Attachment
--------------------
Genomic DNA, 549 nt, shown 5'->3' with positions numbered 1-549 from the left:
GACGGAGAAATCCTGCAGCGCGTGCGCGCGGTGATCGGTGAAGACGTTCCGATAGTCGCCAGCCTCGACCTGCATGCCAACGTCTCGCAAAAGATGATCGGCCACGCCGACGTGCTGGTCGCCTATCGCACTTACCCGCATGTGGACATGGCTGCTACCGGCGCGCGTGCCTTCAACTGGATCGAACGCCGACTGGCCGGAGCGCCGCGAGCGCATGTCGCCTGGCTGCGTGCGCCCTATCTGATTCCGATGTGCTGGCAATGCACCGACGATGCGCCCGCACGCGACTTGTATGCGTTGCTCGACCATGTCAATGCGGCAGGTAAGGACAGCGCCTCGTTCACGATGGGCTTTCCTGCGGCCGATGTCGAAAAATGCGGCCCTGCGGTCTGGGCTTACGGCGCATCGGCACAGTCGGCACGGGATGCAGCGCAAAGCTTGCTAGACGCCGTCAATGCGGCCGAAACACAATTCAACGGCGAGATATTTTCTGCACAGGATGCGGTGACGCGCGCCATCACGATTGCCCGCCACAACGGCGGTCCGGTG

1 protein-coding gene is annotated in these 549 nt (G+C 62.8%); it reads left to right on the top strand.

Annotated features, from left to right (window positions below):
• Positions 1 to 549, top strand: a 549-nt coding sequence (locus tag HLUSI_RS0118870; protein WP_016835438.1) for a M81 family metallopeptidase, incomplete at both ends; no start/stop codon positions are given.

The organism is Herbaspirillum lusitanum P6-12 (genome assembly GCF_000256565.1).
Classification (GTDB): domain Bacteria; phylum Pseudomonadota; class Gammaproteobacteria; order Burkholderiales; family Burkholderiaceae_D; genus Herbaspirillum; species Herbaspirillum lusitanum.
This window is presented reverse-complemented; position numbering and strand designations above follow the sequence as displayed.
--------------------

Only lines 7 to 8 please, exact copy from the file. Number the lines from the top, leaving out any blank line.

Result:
Classification (GTDB): domain Bacteria; phylum Pseudomonadota; class Gammaproteobacteria; order Burkholderiales; family Burkholderiaceae_D; genus Herbaspirillum; species Herbaspirillum lusitanum.
This window is presented reverse-complemented; position numbering and strand designations above follow the sequence as displayed.